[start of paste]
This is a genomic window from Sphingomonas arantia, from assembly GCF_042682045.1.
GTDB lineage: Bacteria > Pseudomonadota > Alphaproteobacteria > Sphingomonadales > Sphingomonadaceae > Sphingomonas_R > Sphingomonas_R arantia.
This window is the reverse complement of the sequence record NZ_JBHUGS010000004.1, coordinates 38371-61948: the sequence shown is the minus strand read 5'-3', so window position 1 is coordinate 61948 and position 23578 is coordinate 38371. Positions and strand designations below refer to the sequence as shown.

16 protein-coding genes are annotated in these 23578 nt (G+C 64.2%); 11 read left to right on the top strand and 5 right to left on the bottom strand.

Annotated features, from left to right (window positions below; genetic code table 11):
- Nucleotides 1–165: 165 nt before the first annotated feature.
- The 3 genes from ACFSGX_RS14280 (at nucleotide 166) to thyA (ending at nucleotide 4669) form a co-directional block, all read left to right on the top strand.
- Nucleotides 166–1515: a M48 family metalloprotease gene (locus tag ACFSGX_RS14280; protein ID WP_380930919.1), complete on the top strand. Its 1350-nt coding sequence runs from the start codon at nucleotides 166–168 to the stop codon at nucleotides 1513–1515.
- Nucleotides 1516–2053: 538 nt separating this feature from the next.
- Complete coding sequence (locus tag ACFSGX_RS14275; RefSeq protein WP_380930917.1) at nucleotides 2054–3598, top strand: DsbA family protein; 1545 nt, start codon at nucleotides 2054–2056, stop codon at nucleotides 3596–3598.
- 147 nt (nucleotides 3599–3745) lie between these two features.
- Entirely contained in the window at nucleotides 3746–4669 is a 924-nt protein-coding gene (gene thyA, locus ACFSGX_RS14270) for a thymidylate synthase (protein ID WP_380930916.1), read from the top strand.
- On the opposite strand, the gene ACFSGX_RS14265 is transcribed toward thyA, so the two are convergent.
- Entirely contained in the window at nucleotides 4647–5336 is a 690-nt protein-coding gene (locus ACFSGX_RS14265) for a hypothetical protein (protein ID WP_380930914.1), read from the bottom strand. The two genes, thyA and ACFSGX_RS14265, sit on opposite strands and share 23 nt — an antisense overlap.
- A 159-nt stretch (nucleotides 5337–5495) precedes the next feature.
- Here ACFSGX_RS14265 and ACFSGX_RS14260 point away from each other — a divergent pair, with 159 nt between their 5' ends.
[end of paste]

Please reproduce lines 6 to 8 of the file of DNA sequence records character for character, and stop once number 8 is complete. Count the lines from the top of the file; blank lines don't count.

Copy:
- Nucleotides 1–165: 165 nt before the first annotated feature.
- The 3 genes from ACFSGX_RS14280 (at nucleotide 166) to thyA (ending at nucleotide 4669) form a co-directional block, all read left to right on the top strand.
- Nucleotides 166–1515: a M48 family metalloprotease gene (locus tag ACFSGX_RS14280; protein ID WP_380930919.1), complete on the top strand. Its 1350-nt coding sequence runs from the start codon at nucleotides 166–168 to the stop codon at nucleotides 1513–1515.